Renewables, Corporate Social Responsibility and Corporate Image

Renewables, Corporate Social Responsibility and Corporate Image

While a lot of the discussion around renewable energy at a commercial and domestic scale revolves around the costs and payback periods of installations, there are a number of what we call “co-benefits” in the trade relating to renewable energy installations. These are most noticeable at the commercial scale: not only do renewables assist in off-setting costs for the company, but the carbon emissions reductions from self-generating electricity from renewable energy sources are significant for large organisations, particularly in electricity-intensive industries.

 

So, what are the benefits of renewable energy for large companies? These can be split into a few categories: financial benefits, environmental benefits, and benefits in terms of CSR and image. This blog will focus specifically on the last category. Aside from the obvious financial benefits, a lot of this has to do with image and perception: the keyword there is “responsibility”. Installing a renewable energy system for the company shows a number of things to prospective clients: not only is the company interested in its climate impact, enough to take direct measures and invest in mitigating its own carbon emissions, but the company takes a long-term view of its business, enough to install a system with a lifetime of 25 or 30 years and operate it. This has an impact on the overall image of the company: it is perceived as “greener”, and more environmentally-responsible than competitors. In certain business sectors, such as environmental services, this could be a huge advantage.

 

 

 

Installing a renewable energy system can be used in a number of ways to boost the operations of a company from a business perspective. It provides a huge boost to marketing for example: images of solar installations and wind turbines on sunny days make for great front covers to brochures and website banners. Depending on the business sector, you can be seen to practice what you preach: if you’re involved in sustainability, committing to renewables as a company could provide the push to client perception needed to secure contracts. The statistics from a renewable energy system in terms of self-generation and particularly carbon offsetting can be used as a marketing tool also: being able to say you avoided emitting so-and-so-many tonnes of CO2 last year is a very powerful thing for public perception, particularly if put in easy-to-relate-to terms, such as removing a number of passenger vehicles from the road.

 

 

However, there is another side to this that needs to be avoided: the concept of “green-washing”. Deriving from white-washing, as in covering up mistakes, this has come to be used as a way of suggesting that companies are investing in sustainability efforts to cover up unsustainable practices, and that these sustainability efforts are vastly outdone by the environmentally-damaging core business of the company. The term is often used by activists to attack the efforts of major oil-producing companies such as Shell and BP for their burgeoning efforts in the renewable energy space, for example. There are a few dimensions to this that need to be examined: firstly, accountability. If a company is claiming that they’re being sustainable, is this verifiable? Can this be backed up with data? The Volkswagen emissions scandal in recent times has proven that sometimes companies are willing to “massage” the truth in order to appear more sustainable than they are. Data-based verification is pretty important as a method to combat this. Proportionality is fairly important also: in the oil giant example above, installing a few hundred kilowatts of solar isn’t going to offset the huge emissions of companies such as Shell. However, you can’t let the perfect be the enemy of the good in this case, and these companies have vast resources and a vested interest in moving their business models to something more sustainable. Recycling is another area where caution needs to be taken; saying that you’re sending waste off to be processed is not the same as ensuring that the waste is actually processed…this is a big issue with electronic waste, as well as domestic waste from developed countries to developing countries. Ensuring that the value chain of recycling streams is verified at all steps is a good first step to ensuring that the intended outcomes of recycling are realised.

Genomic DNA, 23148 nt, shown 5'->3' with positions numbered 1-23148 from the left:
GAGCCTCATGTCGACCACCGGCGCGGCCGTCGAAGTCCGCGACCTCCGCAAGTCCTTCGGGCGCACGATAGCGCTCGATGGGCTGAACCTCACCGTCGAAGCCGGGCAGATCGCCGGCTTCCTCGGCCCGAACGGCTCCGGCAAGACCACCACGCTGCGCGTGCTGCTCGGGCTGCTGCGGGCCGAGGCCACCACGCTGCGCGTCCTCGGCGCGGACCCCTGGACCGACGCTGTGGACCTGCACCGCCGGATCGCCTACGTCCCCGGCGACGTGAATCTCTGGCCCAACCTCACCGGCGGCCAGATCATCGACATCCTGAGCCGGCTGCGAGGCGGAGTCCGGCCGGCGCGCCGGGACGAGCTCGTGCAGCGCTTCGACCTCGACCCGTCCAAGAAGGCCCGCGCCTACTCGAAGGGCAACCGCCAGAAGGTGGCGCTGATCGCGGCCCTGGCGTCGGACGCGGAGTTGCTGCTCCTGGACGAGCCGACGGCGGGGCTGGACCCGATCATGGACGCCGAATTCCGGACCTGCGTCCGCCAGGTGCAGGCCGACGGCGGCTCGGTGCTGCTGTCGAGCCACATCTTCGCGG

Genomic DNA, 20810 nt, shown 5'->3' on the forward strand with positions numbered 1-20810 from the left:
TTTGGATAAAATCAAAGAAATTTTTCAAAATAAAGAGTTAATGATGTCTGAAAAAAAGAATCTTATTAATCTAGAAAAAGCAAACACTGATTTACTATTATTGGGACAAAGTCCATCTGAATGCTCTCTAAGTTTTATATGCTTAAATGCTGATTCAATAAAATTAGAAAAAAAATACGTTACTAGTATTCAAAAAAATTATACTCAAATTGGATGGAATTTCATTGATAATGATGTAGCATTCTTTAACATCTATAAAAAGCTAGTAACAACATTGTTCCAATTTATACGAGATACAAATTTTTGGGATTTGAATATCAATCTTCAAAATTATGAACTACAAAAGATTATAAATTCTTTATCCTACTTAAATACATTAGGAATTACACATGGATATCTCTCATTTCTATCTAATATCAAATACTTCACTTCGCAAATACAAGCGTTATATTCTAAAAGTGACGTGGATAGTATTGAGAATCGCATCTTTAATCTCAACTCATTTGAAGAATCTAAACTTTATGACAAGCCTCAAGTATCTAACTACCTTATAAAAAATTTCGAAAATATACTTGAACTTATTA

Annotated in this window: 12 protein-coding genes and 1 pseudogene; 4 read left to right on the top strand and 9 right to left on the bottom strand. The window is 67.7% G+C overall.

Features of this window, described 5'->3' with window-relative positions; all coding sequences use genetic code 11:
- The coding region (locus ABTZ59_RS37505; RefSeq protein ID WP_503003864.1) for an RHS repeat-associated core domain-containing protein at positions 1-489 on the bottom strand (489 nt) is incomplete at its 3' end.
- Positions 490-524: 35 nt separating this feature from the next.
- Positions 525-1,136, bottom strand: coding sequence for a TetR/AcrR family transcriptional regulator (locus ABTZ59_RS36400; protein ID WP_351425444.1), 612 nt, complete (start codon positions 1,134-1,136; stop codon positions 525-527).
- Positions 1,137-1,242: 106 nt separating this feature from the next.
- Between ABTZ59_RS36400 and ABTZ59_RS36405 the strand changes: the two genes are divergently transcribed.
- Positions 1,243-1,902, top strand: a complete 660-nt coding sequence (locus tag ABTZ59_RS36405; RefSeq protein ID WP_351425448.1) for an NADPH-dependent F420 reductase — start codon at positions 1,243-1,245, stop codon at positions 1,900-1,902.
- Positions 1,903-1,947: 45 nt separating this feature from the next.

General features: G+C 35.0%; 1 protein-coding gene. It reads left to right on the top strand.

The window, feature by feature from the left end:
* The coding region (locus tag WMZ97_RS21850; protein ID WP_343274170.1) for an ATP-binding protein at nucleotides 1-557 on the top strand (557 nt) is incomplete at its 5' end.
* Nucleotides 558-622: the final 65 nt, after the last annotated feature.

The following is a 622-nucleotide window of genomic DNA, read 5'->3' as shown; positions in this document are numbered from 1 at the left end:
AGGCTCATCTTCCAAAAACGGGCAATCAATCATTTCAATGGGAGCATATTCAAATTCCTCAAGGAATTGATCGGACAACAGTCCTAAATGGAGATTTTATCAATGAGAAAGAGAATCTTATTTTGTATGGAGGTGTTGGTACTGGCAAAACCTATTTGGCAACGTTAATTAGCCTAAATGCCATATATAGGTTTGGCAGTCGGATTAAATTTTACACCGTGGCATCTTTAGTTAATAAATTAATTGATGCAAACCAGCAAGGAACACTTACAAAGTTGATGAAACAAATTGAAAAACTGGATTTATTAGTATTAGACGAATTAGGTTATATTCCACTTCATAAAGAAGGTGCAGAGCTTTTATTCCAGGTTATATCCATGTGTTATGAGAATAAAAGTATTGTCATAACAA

So where does this leave us? Should companies avoid the concept of renewables or recycling of waste for fear of being labelled as liars or of greenwashing? Absolutely not. The key factor here is in the approach that is taken to implementing renewable energy or waste recycling as part of a wider corporate social responsibility strategy. These actions need to be taken in good faith for the benefits that they will bring, rather than as a tokenistic nod towards prevailing social trends. The clear benefits that implementing renewable electricity generation from a financial and environmental perspective provide a strong argument in themselves to engage in good faith, let alone the social benefits to image, perception and marketing prescribed above. There are a few factors to consider before integrating renewables into a corporate social responsibility strategy: would the proposed actions, such as the installation of a solar array on an office block, be proportional and useful to the company? What are the expected financial benefits and benefits in terms of carbon offsetting? Is this going to have an impact on the operations of the company in a positive way? In addition to this, assessing how the system could be used for its co-benefits could be the tipping point towards a decision. This blog has aimed to highlight some of those co-benefits, as well as some common pitfalls, to help with that decision.

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